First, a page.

What does the end of Institutes of Technology and Polytechnics issuing qualifications mean for the status of the degrees, diplomas and certificates issued by those institutes previously?

This change does not impact the standing of existing qualifications.

Will Te Pūkenga only cover vocational training at Levels 3-5, and where do degrees stand in the new operating model?

Te Pūkenga network will continue to deliver qualifications from Levels 1 to 10 of the New Zealand Qualifications and Credentials Framework (NZQCF).

Fees and scholarships

Will the fees be the same for every course across the country?

A process is underway to unify fees across our Network. As we unify programmes, a unified fee for each programme will be set. This means that the tuition fee will be the same across the country for that unified programme.  It does not mean that the tuition fee will be the same for everything Te Pukenga offers – even when unified some programmes will be more and less than others.

Over time we will also be undertaking work on existing fee discounts and other fees (such as course-related costs and student services levies) to ensure we have consistent and equitable application of discounts and other fees across the country. Until that work is undertaken, your local provider will still apply any existing discounts (including to unified programmes) and other fees.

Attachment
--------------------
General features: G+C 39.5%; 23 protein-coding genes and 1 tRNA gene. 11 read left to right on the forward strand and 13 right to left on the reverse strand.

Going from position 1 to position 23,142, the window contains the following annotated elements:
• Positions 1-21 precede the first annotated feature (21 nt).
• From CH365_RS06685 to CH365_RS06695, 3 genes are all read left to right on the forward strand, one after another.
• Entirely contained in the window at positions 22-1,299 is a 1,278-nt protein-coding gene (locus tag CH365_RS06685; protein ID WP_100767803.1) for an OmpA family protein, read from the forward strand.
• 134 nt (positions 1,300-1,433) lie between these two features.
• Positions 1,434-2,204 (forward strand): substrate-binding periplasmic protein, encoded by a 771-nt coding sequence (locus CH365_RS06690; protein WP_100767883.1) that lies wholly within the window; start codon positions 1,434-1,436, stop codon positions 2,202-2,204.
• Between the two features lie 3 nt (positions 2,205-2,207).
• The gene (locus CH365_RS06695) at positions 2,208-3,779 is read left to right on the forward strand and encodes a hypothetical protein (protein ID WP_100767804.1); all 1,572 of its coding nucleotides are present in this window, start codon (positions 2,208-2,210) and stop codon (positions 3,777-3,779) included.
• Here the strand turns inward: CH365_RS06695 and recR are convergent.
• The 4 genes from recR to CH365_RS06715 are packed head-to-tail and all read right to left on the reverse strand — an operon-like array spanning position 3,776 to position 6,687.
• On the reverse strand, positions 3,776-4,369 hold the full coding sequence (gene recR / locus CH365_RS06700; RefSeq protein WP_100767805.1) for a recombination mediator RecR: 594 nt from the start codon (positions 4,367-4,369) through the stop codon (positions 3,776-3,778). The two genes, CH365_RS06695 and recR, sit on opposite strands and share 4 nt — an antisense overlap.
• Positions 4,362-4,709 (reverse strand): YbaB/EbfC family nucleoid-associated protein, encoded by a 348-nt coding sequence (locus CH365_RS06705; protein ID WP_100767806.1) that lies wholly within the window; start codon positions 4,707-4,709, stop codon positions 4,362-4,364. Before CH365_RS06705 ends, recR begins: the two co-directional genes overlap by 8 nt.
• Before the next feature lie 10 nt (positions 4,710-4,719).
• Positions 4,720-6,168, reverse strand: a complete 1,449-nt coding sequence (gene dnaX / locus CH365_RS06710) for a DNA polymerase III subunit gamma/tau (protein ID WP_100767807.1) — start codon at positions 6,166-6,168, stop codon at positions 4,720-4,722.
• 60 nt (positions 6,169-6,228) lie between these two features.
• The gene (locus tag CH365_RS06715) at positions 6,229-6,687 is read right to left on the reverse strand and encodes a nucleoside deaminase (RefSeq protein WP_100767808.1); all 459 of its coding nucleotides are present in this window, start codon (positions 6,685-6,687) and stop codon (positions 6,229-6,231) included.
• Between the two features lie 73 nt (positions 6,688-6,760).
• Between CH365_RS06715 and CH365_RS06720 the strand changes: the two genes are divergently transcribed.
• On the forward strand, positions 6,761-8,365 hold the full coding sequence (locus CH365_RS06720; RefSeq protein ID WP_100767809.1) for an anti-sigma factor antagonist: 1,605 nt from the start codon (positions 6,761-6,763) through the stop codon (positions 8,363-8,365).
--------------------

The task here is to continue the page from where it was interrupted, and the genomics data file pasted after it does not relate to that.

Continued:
Will scholarships previously granted by former ITPs and ITOs be honoured by Te Pūkenga?

All scholarships granted will be honoured by Te Pūkenga.

Enrolment

How do I enrol or re-enrol?

For 2023, you can continue to contact your local provider and enrol in or signup for a course or qualification. New learners will be enrolled by Te Pūkenga but this will be managed locally.

Support for learners

How will Te Pūkenga support Māori and Pacific ākonga (learners) better?

There is work already happening to address gaps that exist for better supporting all learners to succeed with us. Te Pukenga has adopted an Equity and Ākonga Success Strategy which provides a roadmap for what we must address over the next 10 years. You can read more about some of the new initiatives we have underway across Aotearoa here.

Are women a group that we can better support with learning and training?

We will continue work to support women working in all industries, especially the trades where their representation in the workforce has traditionally been small.